Assessing the stability of one-stage PN/A process through experimental and modelling investigations

Jia Meng, Tao Liu, Jing Zhao, Xin Lu, Jianzheng Li, Min Zheng

Research output: Journal article publicationJournal articleAcademic researchpeer-review

18 Citations (Scopus)

Abstract

The mainstream partial nitritation/anammox (PN/A) process has been intensively studied but its stability remains a key challenge. It is shown here that biofilm thickness can exhibit a critical role in controlling the process stability of mainstream PN/A against dissolved oxygen (DO) variation. In a laboratory moving bed biofilm reactor (MBBR), PN/A performance was initially established in 200 days by controlling a low DO of 0.13 ± 0.07 mg O2/L in the bulk liquid, which deteriorated with an increase of DO (0.35 ± 0.13 mg O2/L) for over two months, and then rapidly recovered in a month with the initial low DO level re-applied. Biofilm thickness of PN/A carriers was measured during the experiment, which became significantly thinner (367 ± 146 μm) at mainstream conditions. The thin thickness primarily decreased the in-situ consumption rate of nitrite, rather than ammonium, when DO increased from 0.1 to 0.4 mg O2/L, due to that the thin thickness can only restrict anammox capacity. These results illustrated the role of biofilm thickness in regulating PN/A performance and microbial activities. Further investigation using an established model revealed the joint contribution of biofilm thickness and DO concentration to PN/A process, while particularly, the biofilm thickness can determine the optimal DO level for maximizing the nitrogen removal efficiency and system robustness against DO variation. These results highlight the need of considering biofilm thickness in PN/A process optimization and stability improvement in low-strength wastewater treatment.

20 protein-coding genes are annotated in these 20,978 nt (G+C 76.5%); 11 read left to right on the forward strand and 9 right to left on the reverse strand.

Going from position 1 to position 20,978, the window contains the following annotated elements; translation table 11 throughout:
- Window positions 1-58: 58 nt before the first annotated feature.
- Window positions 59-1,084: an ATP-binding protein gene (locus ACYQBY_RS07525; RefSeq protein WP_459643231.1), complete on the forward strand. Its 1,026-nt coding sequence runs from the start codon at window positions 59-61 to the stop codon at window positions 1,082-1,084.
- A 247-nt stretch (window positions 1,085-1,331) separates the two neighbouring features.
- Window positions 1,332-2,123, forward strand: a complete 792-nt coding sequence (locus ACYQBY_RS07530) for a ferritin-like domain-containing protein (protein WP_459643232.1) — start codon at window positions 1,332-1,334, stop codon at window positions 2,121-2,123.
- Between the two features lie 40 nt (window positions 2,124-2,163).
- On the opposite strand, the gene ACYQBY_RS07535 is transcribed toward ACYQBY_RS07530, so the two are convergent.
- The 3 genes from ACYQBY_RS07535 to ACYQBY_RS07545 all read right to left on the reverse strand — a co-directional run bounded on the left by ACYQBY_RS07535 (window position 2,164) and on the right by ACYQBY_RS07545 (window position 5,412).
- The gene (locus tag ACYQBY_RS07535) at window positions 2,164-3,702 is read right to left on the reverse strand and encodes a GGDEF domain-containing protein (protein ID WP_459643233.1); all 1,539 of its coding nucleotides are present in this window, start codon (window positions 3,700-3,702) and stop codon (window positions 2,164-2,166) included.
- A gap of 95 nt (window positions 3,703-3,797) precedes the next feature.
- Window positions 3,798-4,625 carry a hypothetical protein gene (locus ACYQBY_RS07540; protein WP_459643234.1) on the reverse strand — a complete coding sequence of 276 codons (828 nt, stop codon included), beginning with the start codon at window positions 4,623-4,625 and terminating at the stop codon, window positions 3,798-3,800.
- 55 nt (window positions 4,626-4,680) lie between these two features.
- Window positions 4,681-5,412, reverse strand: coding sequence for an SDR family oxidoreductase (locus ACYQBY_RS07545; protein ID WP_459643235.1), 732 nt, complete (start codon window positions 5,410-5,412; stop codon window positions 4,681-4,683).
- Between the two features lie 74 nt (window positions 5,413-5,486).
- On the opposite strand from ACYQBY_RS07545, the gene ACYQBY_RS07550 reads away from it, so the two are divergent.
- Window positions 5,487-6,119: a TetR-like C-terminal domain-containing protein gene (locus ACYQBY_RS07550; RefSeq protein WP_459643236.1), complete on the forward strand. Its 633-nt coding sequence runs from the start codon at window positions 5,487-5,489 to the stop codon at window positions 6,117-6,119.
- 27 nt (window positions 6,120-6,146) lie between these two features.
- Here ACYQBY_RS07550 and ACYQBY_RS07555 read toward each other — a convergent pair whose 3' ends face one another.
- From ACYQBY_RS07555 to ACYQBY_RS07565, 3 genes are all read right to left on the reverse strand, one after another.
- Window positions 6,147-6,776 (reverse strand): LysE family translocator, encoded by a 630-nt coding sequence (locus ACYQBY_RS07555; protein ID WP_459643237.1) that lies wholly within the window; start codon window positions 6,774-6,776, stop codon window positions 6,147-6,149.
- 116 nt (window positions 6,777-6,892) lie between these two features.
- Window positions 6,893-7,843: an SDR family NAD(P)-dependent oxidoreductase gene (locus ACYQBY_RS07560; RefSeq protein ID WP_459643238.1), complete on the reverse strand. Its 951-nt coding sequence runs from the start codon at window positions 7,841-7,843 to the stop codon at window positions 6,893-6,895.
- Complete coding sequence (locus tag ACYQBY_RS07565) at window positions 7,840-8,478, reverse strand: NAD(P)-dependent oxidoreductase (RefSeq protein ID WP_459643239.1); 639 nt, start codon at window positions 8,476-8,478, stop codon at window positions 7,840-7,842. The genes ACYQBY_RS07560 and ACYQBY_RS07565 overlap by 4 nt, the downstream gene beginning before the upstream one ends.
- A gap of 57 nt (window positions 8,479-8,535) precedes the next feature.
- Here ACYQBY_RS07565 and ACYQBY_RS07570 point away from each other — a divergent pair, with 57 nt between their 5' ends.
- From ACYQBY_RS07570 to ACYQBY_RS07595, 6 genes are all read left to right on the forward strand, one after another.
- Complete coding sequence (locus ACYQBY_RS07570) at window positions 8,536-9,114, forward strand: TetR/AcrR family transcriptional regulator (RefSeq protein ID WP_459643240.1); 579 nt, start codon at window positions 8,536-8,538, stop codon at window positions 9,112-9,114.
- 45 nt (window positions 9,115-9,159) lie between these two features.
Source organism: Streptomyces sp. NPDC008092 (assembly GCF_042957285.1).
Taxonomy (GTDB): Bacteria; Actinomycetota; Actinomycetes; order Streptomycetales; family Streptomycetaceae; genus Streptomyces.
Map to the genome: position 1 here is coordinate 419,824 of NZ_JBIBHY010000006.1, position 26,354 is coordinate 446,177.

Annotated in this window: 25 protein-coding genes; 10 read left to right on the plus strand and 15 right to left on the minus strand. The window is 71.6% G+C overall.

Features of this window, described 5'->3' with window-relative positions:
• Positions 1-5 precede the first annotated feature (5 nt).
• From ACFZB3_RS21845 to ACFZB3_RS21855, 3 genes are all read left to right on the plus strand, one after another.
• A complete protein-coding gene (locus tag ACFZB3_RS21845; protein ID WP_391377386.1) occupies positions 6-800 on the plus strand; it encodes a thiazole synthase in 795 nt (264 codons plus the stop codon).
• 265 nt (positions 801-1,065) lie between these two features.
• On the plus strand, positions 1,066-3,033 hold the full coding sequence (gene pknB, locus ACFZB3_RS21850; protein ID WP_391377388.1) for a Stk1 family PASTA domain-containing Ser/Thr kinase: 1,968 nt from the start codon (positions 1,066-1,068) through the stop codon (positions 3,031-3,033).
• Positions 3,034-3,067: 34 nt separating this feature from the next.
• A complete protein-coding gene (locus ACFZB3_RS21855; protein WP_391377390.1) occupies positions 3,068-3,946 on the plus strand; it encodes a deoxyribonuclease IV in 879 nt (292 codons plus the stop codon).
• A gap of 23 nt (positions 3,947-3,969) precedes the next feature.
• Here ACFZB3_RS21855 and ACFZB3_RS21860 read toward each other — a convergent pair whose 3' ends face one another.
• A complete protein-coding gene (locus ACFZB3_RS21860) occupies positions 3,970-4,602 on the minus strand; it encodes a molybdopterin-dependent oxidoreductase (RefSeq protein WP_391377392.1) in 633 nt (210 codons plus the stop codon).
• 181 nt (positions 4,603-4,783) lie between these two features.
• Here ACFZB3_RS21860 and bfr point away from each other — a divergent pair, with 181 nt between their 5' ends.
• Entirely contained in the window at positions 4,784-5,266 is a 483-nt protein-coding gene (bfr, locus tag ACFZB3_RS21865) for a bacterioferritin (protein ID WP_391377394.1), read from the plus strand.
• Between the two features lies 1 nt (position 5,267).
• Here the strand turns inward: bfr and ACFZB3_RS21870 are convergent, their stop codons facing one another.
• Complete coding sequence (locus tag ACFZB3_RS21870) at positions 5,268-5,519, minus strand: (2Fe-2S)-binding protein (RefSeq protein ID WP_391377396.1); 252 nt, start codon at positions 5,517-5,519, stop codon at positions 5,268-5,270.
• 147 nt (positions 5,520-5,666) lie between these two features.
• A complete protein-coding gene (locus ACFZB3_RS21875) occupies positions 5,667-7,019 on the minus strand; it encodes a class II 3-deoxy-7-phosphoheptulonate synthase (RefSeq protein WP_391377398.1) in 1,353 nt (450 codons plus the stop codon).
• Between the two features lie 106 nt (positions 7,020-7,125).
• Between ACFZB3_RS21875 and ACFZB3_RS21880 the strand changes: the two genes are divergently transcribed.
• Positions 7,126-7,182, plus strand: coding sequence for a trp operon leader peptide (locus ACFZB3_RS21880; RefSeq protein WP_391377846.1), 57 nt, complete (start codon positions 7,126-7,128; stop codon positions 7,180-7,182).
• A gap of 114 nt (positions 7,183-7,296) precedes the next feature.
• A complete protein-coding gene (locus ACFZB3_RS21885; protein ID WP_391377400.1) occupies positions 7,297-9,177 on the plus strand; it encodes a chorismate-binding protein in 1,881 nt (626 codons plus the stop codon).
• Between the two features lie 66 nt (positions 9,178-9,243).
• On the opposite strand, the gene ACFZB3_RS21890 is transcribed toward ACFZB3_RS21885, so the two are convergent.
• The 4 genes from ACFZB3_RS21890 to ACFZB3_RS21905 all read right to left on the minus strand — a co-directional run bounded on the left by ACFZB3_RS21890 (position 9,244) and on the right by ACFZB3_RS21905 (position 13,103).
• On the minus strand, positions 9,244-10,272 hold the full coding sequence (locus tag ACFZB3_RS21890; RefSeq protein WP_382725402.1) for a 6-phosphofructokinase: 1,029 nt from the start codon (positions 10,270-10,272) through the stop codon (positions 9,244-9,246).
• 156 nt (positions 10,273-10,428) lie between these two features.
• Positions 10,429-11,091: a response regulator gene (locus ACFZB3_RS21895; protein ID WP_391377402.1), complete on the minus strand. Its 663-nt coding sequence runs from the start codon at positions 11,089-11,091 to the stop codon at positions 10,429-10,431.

Original languageEnglish
Article number149740
JournalScience of the Total Environment
Volume801
DOIs
Publication statusPublished - 20 Dec 2021
Externally publishedYes

Keywords

  • Biofilm thickness
  • DO control
  • NOB suppression
  • PN/A process stability

ASJC Scopus subject areas

  • Environmental Engineering
  • Environmental Chemistry
  • Waste Management and Disposal
  • Pollution

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